I did have one other offer - from a friend in Ontario who said she would take me, but not all of my siblings because she didn't have enough bedrooms. Which is great, except that BC legislation discourages inter-provincial placements except for relatives or those with pre-existing relationships. And I think she might have been in grade two in 1993... so that wouldn't have worked anyways.

The reason I profiled myself was quite simple: I wanted to illustrate a point, one that many adoptive parents are asked to consider on the first day of their Adoption Education Program. There's a flyer out there called "Special Needs Touch Us All" and it's accurately titled: it helps us understand that every one of us, even the perfect ones, have flaws and quirks and a challenge or two.

I think I'd probably adopt myself, but I'd need a lot of support and counselling, and honestly, the sibling factor might have scared me away. I grew up with more siblings than toes on my feet, but I'm not sure I'm cut out to lead a mega-family. At least... not yet.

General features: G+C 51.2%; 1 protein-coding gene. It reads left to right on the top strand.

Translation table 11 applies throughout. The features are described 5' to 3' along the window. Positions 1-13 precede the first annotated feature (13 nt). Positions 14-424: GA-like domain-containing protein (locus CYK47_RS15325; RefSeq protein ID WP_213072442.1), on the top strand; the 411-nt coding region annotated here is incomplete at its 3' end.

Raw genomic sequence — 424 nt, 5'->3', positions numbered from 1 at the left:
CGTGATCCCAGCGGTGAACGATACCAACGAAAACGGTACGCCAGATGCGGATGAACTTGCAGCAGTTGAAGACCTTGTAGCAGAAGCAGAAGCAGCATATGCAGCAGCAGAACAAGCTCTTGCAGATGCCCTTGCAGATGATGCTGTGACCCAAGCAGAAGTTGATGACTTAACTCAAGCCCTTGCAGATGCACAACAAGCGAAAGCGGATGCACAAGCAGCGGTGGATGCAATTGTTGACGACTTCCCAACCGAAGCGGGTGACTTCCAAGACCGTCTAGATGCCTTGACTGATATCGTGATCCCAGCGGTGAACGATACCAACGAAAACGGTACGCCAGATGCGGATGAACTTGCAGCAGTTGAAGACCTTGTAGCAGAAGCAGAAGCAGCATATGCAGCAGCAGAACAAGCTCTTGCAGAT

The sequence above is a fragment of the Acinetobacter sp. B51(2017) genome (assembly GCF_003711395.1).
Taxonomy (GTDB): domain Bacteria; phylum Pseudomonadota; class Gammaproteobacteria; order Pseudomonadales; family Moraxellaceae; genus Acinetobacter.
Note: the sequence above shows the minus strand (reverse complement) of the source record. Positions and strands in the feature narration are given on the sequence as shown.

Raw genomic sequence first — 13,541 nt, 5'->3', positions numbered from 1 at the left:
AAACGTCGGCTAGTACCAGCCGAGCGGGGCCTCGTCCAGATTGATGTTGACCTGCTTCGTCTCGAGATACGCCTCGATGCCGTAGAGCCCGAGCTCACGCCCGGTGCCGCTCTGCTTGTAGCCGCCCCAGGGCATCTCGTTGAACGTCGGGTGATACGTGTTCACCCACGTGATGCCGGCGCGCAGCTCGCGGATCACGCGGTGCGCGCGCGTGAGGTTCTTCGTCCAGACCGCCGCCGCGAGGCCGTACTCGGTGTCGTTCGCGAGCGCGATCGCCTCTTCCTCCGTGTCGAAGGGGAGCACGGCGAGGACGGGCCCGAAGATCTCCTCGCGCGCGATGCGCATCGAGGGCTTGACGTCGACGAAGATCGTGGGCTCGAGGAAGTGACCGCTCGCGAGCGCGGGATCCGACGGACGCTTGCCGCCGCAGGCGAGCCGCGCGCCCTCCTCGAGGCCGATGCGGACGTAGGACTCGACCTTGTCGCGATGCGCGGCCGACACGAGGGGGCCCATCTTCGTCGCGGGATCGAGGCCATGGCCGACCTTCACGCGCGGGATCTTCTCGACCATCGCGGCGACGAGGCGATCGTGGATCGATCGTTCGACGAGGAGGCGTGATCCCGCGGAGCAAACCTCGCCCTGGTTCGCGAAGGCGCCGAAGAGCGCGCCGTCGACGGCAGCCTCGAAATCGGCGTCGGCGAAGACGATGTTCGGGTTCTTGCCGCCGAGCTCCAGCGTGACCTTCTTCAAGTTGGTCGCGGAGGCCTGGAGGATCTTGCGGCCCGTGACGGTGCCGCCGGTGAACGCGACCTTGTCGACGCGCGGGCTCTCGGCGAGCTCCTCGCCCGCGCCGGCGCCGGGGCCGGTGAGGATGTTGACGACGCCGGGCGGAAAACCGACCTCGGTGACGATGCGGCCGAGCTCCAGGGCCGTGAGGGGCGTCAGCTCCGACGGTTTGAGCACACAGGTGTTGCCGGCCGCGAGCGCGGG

Last I checked, the largest sibling group that's waiting for a family in BC has 5 children in it. And yes, there are families out there who have adopted large sibling groups. I know of one family who doubled their number of kids in one fell swoop; bringing home 4 little ones to complement the 4 biological children they had already.

I'm not asking you all to adopt me. (I tried that the other day, and it failed miserably.) I'm also not asking you to descend en masse upon your nearest MCFD office and demand paperwork to apply for that sibling group of five. (It would be nice... but, nope, not asking you.... unless you feel the calling!)

All I'm asking is that you think about special placement needs as a chapter in a child's life book, and not as the title to their story. That's not to say I'm minimizing or ignoring legitimate diagnoses or circumstances. It just means, look at the needs, learn about them, and then look at the GOOD stuff our kids have to offer. And weigh the risks and benefits... and follow your head AND your heart.

Remember, you have special placement needs, too... and you're loved and loveable. You already mean the world to someone. If you let them, these kids might mean the world to you, and you to them.